By way of example, Q may be C1-C3 unsubstituted alkyl, C4-C6 unsubstituted alkyl, C7-C12 unsubstituted alkyl, or C13-C16 unsubstituted alkyl. In various embodiments, X is fluoro. In some embodiments, D and E are be C1-C3 unsubstituted alkyl, C4-C6 unsubstituted alkyl, C7-C12 unsubstituted alkyl, or C13-C16 unsubstituted alkyl. In numerous embodiments, Q is sodium.
With regard to compounds of Formulas I and II above, A in various embodiments is C1-C3 unsubstituted alkyl, C4-C6 unsubstituted alkyl, C7-C12 unsubstituted alkyl, or C13-C16 unsubstituted alkyl. In numerous embodiments, Z is benzene unsubstituted or substituted with an unsubstituted straight chain C1-C3 alkyl.
In some embodiments, a silanol according to Formula II is selected from the group consisting of benzydiethylsilanol, n-butyldimethylsilanol, vinylphenylmethylsilanol, n-propyldimethylsilanol, phenyldimethylsilanol, 3,3,3-trifluoropropyldimethylsilanol, vinyldimethylsilanol, trimethylsilanol, triethylsilanol, t-butyldimethylsilanol, diphenylsilanol, triisopropylsilanol, (p-methoxyphenyl)dimethylsilanol, n-butyldimethylsilanol, (E)-heptenyldiisopropylsilanol, dimethyl(thien-2-yl)silanol, (5,6-dihydro-4H-pyran-2-yl)dimethylsilanol. An alcohol according to Formula II is selected from the group consisting of 2-methy-2-pentanol, 2-methyl-2-hexanol, 2-phenyl-2-propanol, 2-methyl-1-phenyl-2-propanol, and α,α-dimethylbenzene propanol.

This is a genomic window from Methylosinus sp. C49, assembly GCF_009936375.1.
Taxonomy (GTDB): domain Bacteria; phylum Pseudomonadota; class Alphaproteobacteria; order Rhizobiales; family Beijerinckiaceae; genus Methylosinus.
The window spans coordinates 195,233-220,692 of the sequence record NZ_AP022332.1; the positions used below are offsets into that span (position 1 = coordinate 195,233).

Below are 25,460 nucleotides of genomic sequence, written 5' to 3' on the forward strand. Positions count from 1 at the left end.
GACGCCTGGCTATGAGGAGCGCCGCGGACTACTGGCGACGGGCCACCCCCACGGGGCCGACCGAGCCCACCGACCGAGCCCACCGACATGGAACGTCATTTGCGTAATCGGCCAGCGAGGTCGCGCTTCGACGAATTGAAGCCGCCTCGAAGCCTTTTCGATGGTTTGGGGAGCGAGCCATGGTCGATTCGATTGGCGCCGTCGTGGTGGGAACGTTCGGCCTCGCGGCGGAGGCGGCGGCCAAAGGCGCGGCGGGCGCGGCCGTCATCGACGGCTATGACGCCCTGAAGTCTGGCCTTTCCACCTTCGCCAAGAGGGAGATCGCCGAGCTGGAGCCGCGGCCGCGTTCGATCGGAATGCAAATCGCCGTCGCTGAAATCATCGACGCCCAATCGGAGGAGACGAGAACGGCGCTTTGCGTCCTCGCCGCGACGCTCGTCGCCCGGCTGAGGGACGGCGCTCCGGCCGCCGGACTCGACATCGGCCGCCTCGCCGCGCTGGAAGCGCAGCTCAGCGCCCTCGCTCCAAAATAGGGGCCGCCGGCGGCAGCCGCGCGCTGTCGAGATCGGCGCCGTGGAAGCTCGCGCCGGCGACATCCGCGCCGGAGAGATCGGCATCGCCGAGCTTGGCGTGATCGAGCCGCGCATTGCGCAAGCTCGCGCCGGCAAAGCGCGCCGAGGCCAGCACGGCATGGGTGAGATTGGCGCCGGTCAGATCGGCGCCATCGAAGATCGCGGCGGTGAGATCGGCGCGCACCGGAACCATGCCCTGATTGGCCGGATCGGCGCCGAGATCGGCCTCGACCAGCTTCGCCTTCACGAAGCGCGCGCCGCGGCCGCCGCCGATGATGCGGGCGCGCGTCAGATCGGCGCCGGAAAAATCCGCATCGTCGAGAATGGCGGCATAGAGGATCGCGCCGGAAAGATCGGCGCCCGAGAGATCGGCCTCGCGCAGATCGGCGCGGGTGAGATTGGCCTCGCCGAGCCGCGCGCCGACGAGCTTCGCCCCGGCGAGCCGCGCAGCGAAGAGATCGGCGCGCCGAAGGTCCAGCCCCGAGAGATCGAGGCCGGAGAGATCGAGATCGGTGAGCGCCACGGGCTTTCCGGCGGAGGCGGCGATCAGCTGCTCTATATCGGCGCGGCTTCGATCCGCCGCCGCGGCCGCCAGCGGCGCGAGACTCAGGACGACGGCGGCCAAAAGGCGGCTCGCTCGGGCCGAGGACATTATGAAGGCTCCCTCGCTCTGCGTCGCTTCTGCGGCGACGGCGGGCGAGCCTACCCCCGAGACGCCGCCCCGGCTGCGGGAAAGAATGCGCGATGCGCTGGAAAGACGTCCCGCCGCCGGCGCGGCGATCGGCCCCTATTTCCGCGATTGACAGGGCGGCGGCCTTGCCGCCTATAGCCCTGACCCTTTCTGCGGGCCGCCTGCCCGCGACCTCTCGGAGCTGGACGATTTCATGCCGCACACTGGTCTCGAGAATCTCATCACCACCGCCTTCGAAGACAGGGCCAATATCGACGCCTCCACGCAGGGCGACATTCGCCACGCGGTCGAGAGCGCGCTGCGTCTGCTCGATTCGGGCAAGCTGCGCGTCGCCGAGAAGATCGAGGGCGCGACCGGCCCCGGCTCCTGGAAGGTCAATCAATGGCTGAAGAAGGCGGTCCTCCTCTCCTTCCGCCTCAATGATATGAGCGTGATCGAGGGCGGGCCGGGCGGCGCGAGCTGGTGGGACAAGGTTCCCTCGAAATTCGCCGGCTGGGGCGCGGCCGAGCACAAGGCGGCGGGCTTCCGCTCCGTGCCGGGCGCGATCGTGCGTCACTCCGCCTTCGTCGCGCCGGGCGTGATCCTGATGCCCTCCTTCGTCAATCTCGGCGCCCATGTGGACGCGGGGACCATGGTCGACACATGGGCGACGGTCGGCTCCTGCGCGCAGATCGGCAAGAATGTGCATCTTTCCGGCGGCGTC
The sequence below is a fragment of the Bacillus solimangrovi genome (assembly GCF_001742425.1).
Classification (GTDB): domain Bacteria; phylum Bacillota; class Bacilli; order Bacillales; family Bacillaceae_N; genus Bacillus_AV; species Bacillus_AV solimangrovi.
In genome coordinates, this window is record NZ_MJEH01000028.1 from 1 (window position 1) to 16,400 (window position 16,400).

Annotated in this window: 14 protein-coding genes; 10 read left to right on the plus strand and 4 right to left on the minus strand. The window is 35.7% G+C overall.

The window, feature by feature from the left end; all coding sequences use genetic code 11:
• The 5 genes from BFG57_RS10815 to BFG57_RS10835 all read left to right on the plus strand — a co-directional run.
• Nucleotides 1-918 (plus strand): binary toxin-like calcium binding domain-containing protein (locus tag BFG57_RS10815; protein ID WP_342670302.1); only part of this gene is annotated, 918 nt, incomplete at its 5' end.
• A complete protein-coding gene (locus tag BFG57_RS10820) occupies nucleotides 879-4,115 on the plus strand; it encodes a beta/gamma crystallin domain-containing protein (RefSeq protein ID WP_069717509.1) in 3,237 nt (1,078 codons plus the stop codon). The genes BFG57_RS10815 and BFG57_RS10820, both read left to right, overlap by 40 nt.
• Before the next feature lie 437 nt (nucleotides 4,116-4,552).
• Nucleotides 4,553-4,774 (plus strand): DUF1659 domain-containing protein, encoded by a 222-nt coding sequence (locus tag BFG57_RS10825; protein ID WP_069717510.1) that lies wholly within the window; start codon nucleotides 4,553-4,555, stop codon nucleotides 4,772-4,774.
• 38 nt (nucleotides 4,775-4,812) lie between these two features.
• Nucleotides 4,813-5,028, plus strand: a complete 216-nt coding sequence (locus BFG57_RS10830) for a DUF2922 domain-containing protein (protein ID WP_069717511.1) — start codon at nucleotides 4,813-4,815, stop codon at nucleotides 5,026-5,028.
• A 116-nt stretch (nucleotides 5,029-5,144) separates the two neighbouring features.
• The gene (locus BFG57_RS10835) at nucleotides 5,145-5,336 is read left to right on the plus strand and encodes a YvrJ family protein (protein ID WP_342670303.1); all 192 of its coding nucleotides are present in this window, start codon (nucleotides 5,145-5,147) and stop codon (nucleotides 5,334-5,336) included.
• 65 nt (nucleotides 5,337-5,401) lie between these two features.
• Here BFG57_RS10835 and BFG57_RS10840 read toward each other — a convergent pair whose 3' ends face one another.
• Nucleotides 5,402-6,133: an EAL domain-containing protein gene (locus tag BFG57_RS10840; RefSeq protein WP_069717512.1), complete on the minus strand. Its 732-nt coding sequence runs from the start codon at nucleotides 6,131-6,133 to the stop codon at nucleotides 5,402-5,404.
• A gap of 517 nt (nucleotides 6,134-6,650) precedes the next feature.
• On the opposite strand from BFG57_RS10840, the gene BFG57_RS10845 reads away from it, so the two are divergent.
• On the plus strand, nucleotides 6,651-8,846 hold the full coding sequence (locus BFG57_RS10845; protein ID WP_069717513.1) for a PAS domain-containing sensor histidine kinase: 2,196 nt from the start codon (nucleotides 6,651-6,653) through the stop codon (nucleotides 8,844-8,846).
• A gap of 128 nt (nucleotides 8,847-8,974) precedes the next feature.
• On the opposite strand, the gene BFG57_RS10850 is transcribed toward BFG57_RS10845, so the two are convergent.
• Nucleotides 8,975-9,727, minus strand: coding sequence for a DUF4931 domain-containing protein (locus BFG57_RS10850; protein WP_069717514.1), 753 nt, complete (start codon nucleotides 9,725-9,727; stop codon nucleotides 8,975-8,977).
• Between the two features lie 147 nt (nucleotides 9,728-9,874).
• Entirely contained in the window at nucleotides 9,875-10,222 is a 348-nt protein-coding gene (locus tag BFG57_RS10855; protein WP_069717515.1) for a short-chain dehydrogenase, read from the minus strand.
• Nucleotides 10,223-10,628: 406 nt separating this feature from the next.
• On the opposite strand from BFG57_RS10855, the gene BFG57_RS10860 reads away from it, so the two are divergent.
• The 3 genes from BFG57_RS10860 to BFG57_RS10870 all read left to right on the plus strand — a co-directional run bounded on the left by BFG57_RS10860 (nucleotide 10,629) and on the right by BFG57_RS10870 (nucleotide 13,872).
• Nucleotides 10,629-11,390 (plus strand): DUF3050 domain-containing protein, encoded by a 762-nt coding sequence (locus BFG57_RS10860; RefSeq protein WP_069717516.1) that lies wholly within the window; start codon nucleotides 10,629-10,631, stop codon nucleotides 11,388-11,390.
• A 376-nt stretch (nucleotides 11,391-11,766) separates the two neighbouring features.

Compounds according to Formula I may be made in any suitable manner. In many embodiments, compounds of Formula Ia where G is Si, are formed by reacting a compound of Formula IIa with Q-M as follows: